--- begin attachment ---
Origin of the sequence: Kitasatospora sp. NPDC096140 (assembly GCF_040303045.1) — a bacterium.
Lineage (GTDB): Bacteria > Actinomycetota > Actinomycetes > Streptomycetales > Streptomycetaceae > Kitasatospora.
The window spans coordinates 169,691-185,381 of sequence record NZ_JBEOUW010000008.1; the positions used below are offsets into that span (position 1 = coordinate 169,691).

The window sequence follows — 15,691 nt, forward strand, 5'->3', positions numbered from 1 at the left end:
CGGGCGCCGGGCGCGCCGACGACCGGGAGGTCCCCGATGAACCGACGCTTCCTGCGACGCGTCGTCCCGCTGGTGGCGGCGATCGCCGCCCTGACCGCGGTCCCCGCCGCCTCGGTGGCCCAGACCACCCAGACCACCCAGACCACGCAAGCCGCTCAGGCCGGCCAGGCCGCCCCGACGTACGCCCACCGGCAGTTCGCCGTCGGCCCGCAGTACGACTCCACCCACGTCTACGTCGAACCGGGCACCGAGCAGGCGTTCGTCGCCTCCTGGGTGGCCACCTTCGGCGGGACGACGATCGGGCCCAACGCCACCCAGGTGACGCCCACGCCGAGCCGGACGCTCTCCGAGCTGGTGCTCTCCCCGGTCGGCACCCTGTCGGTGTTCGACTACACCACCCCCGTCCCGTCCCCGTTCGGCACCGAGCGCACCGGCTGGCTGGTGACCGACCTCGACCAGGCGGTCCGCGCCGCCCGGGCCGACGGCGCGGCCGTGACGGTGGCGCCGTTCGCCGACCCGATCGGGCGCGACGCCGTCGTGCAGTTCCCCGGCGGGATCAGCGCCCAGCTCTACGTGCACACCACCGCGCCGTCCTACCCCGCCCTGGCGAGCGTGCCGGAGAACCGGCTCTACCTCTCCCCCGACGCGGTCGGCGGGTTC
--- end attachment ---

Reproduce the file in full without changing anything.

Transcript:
Origin of the sequence: Kitasatospora sp. NPDC096140 (assembly GCF_040303045.1) — a bacterium.
Lineage (GTDB): Bacteria > Actinomycetota > Actinomycetes > Streptomycetales > Streptomycetaceae > Kitasatospora.
The window spans coordinates 169,691-185,381 of sequence record NZ_JBEOUW010000008.1; the positions used below are offsets into that span (position 1 = coordinate 169,691).

The window sequence follows — 15,691 nt, forward strand, 5'->3', positions numbered from 1 at the left end:
CGGGCGCCGGGCGCGCCGACGACCGGGAGGTCCCCGATGAACCGACGCTTCCTGCGACGCGTCGTCCCGCTGGTGGCGGCGATCGCCGCCCTGACCGCGGTCCCCGCCGCCTCGGTGGCCCAGACCACCCAGACCACCCAGACCACGCAAGCCGCTCAGGCCGGCCAGGCCGCCCCGACGTACGCCCACCGGCAGTTCGCCGTCGGCCCGCAGTACGACTCCACCCACGTCTACGTCGAACCGGGCACCGAGCAGGCGTTCGTCGCCTCCTGGGTGGCCACCTTCGGCGGGACGACGATCGGGCCCAACGCCACCCAGGTGACGCCCACGCCGAGCCGGACGCTCTCCGAGCTGGTGCTCTCCCCGGTCGGCACCCTGTCGGTGTTCGACTACACCACCCCCGTCCCGTCCCCGTTCGGCACCGAGCGCACCGGCTGGCTGGTGACCGACCTCGACCAGGCGGTCCGCGCCGCCCGGGCCGACGGCGCGGCCGTGACGGTGGCGCCGTTCGCCGACCCGATCGGGCGCGACGCCGTCGTGCAGTTCCCCGGCGGGATCAGCGCCCAGCTCTACGTGCACACCACCGCGCCGTCCTACCCCGCCCTGGCGAGCGTGCCGGAGAACCGGCTCTACCTCTCCCCCGACGCGGTCGGCGGGTTC